1. We've been providing invite cards that our church members can use to invite their friends, family members, co-workers, schoolmates, and neighbors to the event.

2. We will be doing a family show during the event.  It will be 10-15 minutes long and will include music, puppets, games, and family fun.  The show will be held in our children's worship area and will be a soft touch to give kids and parents a feel of what weekends are like.  We'll have showtimes throughout the evening.

3. The night of the event we will be giving away several prizes such as iPads, game systems, etc.  The way you enter the drawings is by filling out a short contact form.  You can fill it out online with your smart phone or on paper.

4. Everyone who enters the drawing will also be given an entry they can bring back for a grand prize drawing that will happen on the weekend.  If they register online, it will come by email.  If they register by paper, they will be given a paper entry form.

5. The grand prize drawing will be for 4 tickets to Disney World.  This drawing will take place after the last service on Sunday.  The way you enter this drawing is to bring the entry referenced in #4 with you to a church service.

6. We will also be having special guest parties after each weekend service to meet those who come back. 

Beyond the prizes, is a commitment to give our guests a great, welcoming experience at the Fall Festival.  If we can get them in the door and love on them, many of them will return.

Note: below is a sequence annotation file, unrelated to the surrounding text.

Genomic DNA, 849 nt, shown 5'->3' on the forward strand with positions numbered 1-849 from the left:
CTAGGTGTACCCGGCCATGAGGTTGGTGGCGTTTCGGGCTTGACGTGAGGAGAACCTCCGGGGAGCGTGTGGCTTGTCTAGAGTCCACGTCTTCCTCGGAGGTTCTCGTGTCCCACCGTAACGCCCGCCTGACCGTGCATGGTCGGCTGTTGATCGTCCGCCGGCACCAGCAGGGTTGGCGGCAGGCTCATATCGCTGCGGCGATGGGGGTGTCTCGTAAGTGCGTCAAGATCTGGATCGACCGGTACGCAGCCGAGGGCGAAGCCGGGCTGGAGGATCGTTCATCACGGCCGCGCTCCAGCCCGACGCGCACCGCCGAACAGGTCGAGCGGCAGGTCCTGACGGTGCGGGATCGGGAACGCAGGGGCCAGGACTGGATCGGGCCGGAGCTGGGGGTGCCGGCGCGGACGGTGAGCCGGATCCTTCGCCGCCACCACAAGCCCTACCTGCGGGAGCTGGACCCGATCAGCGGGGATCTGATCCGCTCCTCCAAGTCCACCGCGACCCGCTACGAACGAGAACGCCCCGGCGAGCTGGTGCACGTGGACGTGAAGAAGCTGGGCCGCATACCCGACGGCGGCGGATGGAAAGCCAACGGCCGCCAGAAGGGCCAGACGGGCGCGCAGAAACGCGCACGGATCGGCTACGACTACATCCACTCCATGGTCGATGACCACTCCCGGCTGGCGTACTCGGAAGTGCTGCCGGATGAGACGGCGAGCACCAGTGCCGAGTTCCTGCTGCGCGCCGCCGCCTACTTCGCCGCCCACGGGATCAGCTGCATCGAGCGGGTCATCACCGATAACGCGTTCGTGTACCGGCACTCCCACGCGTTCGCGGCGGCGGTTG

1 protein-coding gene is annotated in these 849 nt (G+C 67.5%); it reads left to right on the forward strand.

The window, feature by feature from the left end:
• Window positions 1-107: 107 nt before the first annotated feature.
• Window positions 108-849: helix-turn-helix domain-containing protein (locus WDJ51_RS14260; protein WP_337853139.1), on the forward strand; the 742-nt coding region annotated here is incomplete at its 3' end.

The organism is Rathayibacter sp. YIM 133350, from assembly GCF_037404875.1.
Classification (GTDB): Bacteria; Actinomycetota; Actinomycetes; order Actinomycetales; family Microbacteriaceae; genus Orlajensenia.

You see, when you do something nice for a child, you get the attention of the parents.  No matter how far a father or mother is from God, they appreciate someone who is kind to their child.  Provide their child with a great experience and you have an inroad to invite the family to come back on Sunday.

I'm thinking of a family who came to our Fall Festival last year.  It was their first contact with our church.  They came back on the weekend, gave their lives to Christ and are now growing in their faith and serving in the ministry.

What a great opportunity all of us have this year.  Whether you're hosting a Fall Festival on your church property, participating in a community event off-site, or being a witness in your neighborhood, I'm praying with you for many families to come to Christ.

Would love to hear about your strategies to encourage Fall Festival guests to come back.  Feel free to share with us in the comment section below.

Oct 20, 2014

Are You Letting Kids Lead in Your Church?

"The leading priests and the teachers of religious law saw these wonderful miracles and heard even the children in the Temple shouting, "Praise God for the Son of David."  But the leaders were indignant."   Matthew 21:15

Guess who led worship last weekend in our adult service?  Kids.

Guess who helps greet people as they walk in our church doors each weekend?  Kids

Guess who does outreach in our community?  Kids

Guess who helps feed families during our Thanksgiving meal distribution?  Kids

Guess who helps run sound and tech each weekend in our church?  Kids

Guess who raises thousands of dollars for mission projects each year in our church?  Kids

Guess who shares the Gospel with others?  Kids

Guess who invites people to our church?  Kids.  Last year a lady came to our church for the very first time.  When asked how she heard about the church, she told us she's a crossing guard at a local elementary school.  One of our kids invited her to come while waiting to cross the street.

Guess who serves alongside their parents in various ministries in our church?  Kids

Kids are eager and ready to serve.  Are you giving them the opportunity?